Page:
Macau casino shares plunged in Hong Kong trading on weak gambling over the Lunar New Year holiday period fueling expectations that revenue from Chinese high-rollers will continue to slump in the coming months.
Wells Fargo & Co. said its checks suggested weak revenue trends in both VIP and mass segments, with a number of mass tables empty on the third and fourth days of Lunar New Year, analyst Cameron McKnight wrote in a note. Macau gross gaming revenue may fall 53.5 percent this month, according to the median estimate of eight analysts surveyed by Bloomberg, worse than the 40 percent drop forecast before the holiday began.
China’s Lunar New Year, which started on Feb. 19 this year, is traditionally a period for Chinese to travel and a peak gambling season in Macau. Last February was a record high for the local casinos, which have since been hit by Chinese government crackdowns on graft and stricter travel rules, deterring high rollers from entering the territory.
“We’re still cautious on gaming stocks,” Daphne Roth, head of Asian equity research at ABN Amro Private Banking which manages about USD218 billion, said over the telephone. “The Chinese government is determined to pursue its anti-corruption drive and that’s negative on the casino stocks.”
Macau’s casino revenue had slumped an eighth straight month in January for the industry’s longest losing streak since monthly records started in 2005. The 53.5 percent year-on-year slump predicted for February would be the all-time worst.
“We believe the situation is likely to deteriorate in the coming months,” Credit Suisse analyst Kenneth Fong wrote in a note yesterday. “On the VIP side, with more junkets shutting down business post Chinese New Year and working capital in the system shrinking, revenue may see another leg down.”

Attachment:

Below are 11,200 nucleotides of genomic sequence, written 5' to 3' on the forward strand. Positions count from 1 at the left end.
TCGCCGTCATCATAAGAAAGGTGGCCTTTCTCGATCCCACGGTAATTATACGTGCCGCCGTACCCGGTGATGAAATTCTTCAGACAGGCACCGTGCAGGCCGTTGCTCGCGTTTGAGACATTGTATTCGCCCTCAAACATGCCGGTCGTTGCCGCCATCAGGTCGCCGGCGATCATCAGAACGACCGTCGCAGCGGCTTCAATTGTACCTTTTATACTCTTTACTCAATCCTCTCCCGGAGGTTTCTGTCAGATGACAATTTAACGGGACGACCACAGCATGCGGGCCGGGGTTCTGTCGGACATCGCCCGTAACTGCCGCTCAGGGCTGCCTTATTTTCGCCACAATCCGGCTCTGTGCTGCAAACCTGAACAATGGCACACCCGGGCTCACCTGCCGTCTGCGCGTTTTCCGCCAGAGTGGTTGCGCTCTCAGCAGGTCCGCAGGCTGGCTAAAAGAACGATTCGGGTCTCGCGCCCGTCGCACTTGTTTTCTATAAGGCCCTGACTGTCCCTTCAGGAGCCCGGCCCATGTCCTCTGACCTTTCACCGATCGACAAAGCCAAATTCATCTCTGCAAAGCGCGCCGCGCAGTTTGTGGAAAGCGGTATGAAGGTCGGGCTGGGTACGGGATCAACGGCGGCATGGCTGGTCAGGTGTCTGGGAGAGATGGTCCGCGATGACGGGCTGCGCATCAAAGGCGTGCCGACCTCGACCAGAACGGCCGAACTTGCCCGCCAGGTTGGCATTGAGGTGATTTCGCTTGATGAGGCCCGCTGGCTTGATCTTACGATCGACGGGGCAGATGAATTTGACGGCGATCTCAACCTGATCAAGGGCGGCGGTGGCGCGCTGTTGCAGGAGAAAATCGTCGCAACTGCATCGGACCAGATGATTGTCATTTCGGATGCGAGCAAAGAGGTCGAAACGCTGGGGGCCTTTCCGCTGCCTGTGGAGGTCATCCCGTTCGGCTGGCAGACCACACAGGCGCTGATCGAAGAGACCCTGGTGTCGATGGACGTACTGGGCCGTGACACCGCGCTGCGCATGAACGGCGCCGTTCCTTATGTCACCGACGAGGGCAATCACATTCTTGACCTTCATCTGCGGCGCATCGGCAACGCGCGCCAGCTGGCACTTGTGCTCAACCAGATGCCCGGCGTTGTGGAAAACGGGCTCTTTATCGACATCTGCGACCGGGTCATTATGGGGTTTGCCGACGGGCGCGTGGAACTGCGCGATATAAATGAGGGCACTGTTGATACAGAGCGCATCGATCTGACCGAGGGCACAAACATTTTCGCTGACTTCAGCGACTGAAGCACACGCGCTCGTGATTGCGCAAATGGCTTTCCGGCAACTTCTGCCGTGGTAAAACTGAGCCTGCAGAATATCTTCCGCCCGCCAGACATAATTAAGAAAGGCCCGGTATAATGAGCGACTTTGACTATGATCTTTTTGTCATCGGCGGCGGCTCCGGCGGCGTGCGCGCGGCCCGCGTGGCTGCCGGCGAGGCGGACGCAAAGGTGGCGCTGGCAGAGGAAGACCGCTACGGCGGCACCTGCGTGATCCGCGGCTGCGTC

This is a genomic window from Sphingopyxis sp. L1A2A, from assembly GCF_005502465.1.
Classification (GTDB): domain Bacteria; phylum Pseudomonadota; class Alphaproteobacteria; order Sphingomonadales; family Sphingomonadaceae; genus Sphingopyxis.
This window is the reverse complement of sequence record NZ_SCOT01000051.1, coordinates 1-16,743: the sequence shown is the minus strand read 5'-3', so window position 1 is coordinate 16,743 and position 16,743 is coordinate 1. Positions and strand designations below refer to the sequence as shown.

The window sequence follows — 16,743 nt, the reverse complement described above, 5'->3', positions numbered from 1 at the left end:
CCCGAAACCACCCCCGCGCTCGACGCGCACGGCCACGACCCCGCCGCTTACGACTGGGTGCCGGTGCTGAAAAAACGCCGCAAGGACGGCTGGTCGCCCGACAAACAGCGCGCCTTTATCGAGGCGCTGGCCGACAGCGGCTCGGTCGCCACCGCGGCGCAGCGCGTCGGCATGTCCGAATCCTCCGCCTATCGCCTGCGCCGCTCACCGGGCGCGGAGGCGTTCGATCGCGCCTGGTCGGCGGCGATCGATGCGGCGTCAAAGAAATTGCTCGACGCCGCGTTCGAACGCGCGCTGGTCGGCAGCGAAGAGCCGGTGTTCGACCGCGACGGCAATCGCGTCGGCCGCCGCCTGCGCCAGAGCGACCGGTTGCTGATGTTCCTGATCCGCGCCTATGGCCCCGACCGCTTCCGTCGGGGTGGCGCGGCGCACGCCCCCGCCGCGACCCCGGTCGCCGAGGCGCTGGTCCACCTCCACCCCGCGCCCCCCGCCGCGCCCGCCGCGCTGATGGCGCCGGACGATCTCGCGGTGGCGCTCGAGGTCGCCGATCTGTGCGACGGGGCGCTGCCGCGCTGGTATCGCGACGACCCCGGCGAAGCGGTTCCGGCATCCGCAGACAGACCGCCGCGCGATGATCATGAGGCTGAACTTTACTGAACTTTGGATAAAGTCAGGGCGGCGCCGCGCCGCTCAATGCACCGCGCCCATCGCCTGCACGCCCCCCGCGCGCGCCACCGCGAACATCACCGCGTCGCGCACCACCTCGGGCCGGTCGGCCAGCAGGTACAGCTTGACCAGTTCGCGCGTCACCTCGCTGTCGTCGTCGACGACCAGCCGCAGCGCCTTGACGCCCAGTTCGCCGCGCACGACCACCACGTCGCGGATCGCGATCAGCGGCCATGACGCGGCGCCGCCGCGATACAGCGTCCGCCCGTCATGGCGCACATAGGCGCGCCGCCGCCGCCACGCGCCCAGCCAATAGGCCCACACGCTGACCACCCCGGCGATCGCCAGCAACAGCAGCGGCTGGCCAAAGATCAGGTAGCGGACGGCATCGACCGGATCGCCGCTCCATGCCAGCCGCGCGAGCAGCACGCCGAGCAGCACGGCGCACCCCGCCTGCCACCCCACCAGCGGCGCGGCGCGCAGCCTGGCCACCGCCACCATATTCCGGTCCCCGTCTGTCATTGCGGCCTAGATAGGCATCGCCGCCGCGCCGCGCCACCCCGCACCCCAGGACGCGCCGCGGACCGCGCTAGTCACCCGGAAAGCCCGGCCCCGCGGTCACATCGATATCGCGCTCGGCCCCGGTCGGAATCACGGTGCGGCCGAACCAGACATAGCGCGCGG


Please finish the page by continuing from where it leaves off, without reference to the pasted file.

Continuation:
MGM China Holdings Ltd. fell 7.2 percent to HKD17.68 at the close of trading in Hong Kong, the biggest decline since May 8 2014. Sands China Ltd. dropped 5.8 percent and Galaxy Entertainment Group Ltd. fell 5.1 percent, the worse performers on the benchmark Hang Seng Index, which gained 0.1 percent.
Wynn Macau Ltd. and Melco Crown Entertainment both lost 5.9 percent, and SJM Holdings Ltd. declined 5.1 percent. The shares extended their declines from yesterday after the Secretary for Social Affairs and Culture Alexis Tam said the city wants to study restrictions on mainland Chinese tourists to ease overcrowding. Daryl Loo and Jonathan Burgos, Bloomberg/MDT
SJM profit drops 12.7 percent in 2014
The portion of SJM’s profit attributable to owners of the company declined by 12.7 percent year-on-year in 2014 to HKD6,731 million, the operator revealed in a press release yesterday. Despite leading in market shares (with an overall gaming market share of 23.2 percent), SJM’s gaming revenue dropped by 8.8 percent year-on-year in 2014, amounting to HKD79,269 million.
SJM Holdings Limited said that the adjusted EBITDA of the group decreased by 10.5 percent to HKD7,763 million.
The company yesterday announced the audited results for last year. Figures show that hotel, catering and other income decreased by 22.4 percent to HKD971 million, “reflecting the impact of a one-off gain of HKD149 million from the group’s investment in Macau Legend Development Limited in 2013 and a decrease in fair value of financial assets of HKD140 million in the current year.”
SJM Holdings Limited said that the group maintained its strong balance sheet, with cash and bank balances totaling HKD24,418 million by December 31 last year.
SJM Holdings’ CEO, Ambrose So, acknowledged that, “2014 proved to be a challenging time for Macau’s gaming industry, particularly the second half.” “Nevertheless, the efforts of our team and the appeal of our products enabled SJM to maintain the number one position in our industry as well as to make significant progress in construction of the Lisboa Palace on Cotai,” he said in a statement.